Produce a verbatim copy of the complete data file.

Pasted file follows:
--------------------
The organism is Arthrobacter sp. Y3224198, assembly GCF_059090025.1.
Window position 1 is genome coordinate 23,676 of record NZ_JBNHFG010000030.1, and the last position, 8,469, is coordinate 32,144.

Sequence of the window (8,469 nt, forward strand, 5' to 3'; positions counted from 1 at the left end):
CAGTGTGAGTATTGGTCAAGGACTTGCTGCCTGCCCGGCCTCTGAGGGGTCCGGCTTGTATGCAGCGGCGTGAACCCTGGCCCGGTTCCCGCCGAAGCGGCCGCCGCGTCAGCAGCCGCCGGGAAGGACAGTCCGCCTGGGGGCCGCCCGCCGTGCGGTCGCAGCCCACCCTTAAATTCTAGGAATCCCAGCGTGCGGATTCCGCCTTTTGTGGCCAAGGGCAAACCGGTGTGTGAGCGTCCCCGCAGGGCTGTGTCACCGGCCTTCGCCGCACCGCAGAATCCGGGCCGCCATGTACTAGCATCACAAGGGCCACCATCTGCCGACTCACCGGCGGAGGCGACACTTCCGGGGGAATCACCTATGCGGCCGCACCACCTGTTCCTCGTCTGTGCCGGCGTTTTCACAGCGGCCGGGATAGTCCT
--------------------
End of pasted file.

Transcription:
The organism is Arthrobacter sp. Y3224198, assembly GCF_059090025.1.
Window position 1 is genome coordinate 23,676 of record NZ_JBNHFG010000030.1, and the last position, 8,469, is coordinate 32,144.

Sequence of the window (8,469 nt, forward strand, 5' to 3'; positions counted from 1 at the left end):
CAGTGTGAGTATTGGTCAAGGACTTGCTGCCTGCCCGGCCTCTGAGGGGTCCGGCTTGTATGCAGCGGCGTGAACCCTGGCCCGGTTCCCGCCGAAGCGGCCGCCGCGTCAGCAGCCGCCGGGAAGGACAGTCCGCCTGGGGGCCGCCCGCCGTGCGGTCGCAGCCCACCCTTAAATTCTAGGAATCCCAGCGTGCGGATTCCGCCTTTTGTGGCCAAGGGCAAACCGGTGTGTGAGCGTCCCCGCAGGGCTGTGTCACCGGCCTTCGCCGCACCGCAGAATCCGGGCCGCCATGTACTAGCATCACAAGGGCCACCATCTGCCGACTCACCGGCGGAGGCGACACTTCCGGGGGAATCACCTATGCGGCCGCACCACCTGTTCCTCGTCTGTGCCGGCGTTTTCACAGCGGCCGGGATAGTCCT